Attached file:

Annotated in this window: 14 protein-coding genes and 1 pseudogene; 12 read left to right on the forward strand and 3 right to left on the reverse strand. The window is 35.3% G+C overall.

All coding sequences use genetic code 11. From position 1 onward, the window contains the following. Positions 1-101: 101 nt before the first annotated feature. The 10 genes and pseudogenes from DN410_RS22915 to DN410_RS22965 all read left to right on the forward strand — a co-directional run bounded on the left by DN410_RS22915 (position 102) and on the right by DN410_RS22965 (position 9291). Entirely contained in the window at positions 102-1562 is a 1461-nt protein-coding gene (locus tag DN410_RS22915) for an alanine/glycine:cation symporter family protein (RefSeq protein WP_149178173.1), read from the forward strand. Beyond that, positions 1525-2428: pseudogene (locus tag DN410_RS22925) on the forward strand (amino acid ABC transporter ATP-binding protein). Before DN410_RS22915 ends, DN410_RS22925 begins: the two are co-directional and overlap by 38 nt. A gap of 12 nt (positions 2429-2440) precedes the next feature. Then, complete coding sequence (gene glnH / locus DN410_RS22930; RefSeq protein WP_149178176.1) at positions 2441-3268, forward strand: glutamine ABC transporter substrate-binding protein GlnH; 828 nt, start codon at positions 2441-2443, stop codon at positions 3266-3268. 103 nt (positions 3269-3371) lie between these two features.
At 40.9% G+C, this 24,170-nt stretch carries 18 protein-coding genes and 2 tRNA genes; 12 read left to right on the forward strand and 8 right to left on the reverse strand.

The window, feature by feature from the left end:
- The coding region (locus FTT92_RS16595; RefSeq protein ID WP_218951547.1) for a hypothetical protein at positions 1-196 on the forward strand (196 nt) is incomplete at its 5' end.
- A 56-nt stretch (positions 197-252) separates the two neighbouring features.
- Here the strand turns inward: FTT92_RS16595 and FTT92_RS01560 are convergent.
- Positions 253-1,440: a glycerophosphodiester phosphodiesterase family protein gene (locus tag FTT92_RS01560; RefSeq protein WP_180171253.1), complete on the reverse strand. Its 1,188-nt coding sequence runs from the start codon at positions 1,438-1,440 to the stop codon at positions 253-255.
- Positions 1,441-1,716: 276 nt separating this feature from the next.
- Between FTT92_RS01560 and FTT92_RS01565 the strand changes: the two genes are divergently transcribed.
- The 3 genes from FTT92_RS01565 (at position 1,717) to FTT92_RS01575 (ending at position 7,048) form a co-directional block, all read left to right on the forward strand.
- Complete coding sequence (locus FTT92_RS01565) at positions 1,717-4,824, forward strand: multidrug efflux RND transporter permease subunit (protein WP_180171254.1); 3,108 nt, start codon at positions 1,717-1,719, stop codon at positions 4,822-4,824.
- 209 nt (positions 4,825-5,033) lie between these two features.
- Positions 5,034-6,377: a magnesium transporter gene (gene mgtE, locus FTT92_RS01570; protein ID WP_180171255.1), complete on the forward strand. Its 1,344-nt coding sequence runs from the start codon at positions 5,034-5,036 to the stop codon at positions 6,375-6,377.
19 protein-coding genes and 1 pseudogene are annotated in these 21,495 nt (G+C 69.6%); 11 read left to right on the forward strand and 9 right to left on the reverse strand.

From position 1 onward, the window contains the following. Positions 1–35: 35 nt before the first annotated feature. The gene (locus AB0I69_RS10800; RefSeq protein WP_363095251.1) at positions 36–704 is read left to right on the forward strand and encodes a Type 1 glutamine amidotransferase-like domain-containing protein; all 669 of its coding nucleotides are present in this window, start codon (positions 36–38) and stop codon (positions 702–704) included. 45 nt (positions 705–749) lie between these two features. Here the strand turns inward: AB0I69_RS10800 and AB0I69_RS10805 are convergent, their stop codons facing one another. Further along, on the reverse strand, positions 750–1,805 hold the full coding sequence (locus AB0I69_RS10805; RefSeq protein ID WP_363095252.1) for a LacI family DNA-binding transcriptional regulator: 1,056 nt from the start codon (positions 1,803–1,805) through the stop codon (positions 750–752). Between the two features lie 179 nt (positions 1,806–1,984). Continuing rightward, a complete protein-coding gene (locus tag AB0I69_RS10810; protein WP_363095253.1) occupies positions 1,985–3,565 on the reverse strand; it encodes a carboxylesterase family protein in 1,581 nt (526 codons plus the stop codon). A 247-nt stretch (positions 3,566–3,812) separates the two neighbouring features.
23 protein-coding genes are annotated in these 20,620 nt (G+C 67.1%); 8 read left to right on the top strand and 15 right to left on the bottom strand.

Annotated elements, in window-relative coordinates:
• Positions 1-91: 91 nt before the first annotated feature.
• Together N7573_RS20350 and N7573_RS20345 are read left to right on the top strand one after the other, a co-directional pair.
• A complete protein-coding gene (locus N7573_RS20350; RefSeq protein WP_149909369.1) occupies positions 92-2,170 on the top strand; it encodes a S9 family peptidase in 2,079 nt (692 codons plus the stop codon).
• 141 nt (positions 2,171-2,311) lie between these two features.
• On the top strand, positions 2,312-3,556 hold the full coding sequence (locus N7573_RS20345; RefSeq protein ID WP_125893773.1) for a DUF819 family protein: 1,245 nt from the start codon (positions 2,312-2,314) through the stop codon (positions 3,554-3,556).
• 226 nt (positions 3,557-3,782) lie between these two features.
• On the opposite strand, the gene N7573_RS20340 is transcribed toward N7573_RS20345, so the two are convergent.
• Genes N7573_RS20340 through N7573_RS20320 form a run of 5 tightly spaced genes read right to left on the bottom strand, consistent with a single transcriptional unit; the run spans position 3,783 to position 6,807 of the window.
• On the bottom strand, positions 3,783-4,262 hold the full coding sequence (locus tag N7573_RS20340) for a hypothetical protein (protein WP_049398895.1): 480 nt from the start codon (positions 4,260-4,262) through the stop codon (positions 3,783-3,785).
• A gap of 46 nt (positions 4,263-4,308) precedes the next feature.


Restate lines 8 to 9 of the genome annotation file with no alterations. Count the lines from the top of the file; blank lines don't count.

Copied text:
- Positions 253-1,440: a glycerophosphodiester phosphodiesterase family protein gene (locus tag FTT92_RS01560; RefSeq protein WP_180171253.1), complete on the reverse strand. Its 1,188-nt coding sequence runs from the start codon at positions 1,438-1,440 to the stop codon at positions 253-255.
- Positions 1,441-1,716: 276 nt separating this feature from the next.